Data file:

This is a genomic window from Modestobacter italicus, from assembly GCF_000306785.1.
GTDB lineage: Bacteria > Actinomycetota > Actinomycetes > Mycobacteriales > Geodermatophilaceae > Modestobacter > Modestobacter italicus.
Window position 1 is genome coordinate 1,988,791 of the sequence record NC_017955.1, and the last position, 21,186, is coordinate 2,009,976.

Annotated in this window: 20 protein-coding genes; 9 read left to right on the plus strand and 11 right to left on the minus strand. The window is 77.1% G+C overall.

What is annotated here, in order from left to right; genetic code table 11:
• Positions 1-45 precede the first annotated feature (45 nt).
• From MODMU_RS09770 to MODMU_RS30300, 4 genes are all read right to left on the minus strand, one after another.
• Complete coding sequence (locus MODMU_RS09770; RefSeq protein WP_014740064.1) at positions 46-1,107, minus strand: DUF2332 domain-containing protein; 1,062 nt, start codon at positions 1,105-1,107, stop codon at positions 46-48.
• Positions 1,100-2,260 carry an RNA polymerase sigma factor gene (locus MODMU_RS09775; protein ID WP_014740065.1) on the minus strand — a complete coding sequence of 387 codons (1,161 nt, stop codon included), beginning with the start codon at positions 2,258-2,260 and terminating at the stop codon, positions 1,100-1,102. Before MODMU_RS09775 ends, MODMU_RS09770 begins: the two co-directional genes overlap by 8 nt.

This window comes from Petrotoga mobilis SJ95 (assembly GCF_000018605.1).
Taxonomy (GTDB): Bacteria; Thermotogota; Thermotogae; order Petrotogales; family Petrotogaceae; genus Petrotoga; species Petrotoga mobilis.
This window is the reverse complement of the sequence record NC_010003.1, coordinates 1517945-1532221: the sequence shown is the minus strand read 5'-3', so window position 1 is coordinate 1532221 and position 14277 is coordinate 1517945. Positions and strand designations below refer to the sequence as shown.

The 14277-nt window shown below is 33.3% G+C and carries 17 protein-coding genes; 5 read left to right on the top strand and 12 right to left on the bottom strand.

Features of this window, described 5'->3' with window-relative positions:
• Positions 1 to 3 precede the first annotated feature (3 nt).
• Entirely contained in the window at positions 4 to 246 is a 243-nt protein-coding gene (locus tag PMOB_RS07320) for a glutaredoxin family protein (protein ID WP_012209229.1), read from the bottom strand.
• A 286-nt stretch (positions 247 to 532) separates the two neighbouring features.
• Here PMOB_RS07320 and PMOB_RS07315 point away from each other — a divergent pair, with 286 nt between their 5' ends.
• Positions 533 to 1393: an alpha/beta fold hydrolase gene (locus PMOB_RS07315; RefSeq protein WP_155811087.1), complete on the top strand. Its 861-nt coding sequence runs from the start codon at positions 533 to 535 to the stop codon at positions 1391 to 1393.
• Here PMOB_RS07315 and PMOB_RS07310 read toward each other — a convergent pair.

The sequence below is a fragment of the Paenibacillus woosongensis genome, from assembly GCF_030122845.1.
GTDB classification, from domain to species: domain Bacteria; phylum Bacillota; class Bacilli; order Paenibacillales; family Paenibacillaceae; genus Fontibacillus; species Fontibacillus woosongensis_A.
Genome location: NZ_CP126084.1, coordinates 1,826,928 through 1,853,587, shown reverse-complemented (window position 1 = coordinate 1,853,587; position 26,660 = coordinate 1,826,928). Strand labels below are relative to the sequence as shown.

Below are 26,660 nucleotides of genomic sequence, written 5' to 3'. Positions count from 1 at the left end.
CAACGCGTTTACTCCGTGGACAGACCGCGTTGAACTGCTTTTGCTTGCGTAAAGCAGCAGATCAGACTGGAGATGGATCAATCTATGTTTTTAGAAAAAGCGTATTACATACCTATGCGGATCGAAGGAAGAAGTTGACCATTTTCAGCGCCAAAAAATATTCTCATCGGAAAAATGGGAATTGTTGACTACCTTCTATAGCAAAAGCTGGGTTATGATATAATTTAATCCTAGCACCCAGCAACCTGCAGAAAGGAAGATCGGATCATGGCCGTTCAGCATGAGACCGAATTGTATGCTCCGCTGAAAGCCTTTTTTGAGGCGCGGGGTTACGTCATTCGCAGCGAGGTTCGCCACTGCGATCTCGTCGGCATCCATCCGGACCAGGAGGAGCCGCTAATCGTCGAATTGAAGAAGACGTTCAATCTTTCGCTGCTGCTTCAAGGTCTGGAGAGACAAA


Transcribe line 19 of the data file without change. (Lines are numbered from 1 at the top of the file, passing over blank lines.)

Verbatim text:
• Positions 533 to 1393: an alpha/beta fold hydrolase gene (locus PMOB_RS07315; RefSeq protein WP_155811087.1), complete on the top strand. Its 861-nt coding sequence runs from the start codon at positions 533 to 535 to the stop codon at positions 1391 to 1393.